Imperative for Karabakh Status Addressed at CSTO Summit
During a summit of CSTO-member states’ foreign ministers in Yerevan on Friday, Armenia’s top diplomat decried the security organization’s lack of response when Azerbaijani forces breached Armenia’s sovereign borders last year and advanced their positions into the Syunik and Gegharkunik provinces.
Foreign Minister Ararat Mirzoyan said while Yerevan remains committed to the mission of the CSTO—the Collective Security Treaty Organization—Azerbaijan’s incursion into Armenia in May 2021 remains an open issue for Armenia.
Soon after the May 13, 2021 incursion by Azerbaijani forces into Armenia’s sovereign territory, Prime Minister Nikol Pashinyan applied to the CSTO for assistance. The organization did not respond until July, when it said that Armenia and Azerbaijan need to resolve the matter through negotiations.
“In January the organization responded to the incidents in Kazakhstan at the right time, but the issue connected with the incursion of the Azerbaijani troops into Armenia’s sovereign territory, which started in May 2021, still remains open,” Mirzoyan said during a joint press briefing held after the summit with CSTO Secretary General Stanislav Zas in Yerevan on Friday.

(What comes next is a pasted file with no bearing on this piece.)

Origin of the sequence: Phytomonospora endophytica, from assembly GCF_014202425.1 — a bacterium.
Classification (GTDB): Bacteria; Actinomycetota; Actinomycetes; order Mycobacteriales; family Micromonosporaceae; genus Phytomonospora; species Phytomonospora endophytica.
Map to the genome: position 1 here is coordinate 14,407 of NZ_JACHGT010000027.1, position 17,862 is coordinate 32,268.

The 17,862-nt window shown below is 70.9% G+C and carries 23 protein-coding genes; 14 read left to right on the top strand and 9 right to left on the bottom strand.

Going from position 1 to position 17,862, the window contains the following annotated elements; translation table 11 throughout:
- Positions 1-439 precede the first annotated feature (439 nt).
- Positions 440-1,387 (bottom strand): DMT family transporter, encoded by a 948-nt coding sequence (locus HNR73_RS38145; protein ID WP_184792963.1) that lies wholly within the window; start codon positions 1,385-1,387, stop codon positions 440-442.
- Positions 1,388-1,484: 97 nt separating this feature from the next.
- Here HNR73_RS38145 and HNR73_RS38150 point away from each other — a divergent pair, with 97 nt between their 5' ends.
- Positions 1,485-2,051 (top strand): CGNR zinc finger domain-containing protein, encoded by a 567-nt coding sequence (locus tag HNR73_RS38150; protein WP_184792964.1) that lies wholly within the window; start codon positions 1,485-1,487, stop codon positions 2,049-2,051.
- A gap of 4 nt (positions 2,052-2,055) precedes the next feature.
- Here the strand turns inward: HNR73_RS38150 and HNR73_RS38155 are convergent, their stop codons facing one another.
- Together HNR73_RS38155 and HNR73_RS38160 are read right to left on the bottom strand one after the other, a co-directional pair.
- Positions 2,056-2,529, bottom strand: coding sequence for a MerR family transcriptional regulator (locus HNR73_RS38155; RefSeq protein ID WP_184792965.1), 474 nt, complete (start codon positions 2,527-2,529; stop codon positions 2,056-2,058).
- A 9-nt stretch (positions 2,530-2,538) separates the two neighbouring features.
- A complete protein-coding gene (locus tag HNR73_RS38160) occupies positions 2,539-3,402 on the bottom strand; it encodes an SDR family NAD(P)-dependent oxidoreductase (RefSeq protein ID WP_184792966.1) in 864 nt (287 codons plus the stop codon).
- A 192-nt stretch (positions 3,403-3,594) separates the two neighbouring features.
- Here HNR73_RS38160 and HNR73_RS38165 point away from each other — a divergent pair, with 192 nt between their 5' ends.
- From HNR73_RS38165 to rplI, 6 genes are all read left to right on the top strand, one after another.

“Armenia has been and remains committed to the initiating cooperation within the CSTO aimed at expanding the mutual partnership between the member states, including developing the foreign policy coordination within the CSTO and raising the role of the Organization in the international arena,” added Mirzoyan.
During a meeting with Zas and the CSTO foreign ministers, Prime Minister Nikol Pashinyan also echoed Mirzoyan’s concerns over the group’s lack of response during last year’s armed incursion by Azerbaijan into Armenia’s territory.
He also highlighted the importance of the settlement of the Karabakh conflict, voicing Yerevan’s support for the involvement of the OSCE Minsk Group co-chairs. Since the Ukraine war and the showdown between the West and Russia, the three co-chairing countries—Russia, the United States and France—have signaled that the group’s fate is in question. The co-chairs representing each country have been given new diplomatic ranks having to do with the Caucasus.
Pashinyan briefed the CSTO representatives about the current situation in the region, and spoke about the activity of the Armenia-Azerbaijan delimitation and border security commission, the opening of regional transit routes and the return of Armenian prisoners of war, hostages and other civilians still being held in Azerbaijan.
Pashinyan emphasized that the transit routes that are to be opened must operate with the sovereignty of the country through which they pass remaining intact. In this context, he also said that there cannot be discussion of a corridor, referring to Baku’s insistence to establish the so-called “Zangezur Corridor” that connects mainland Azerbaijan with Nakhichevan through a road in Armenia.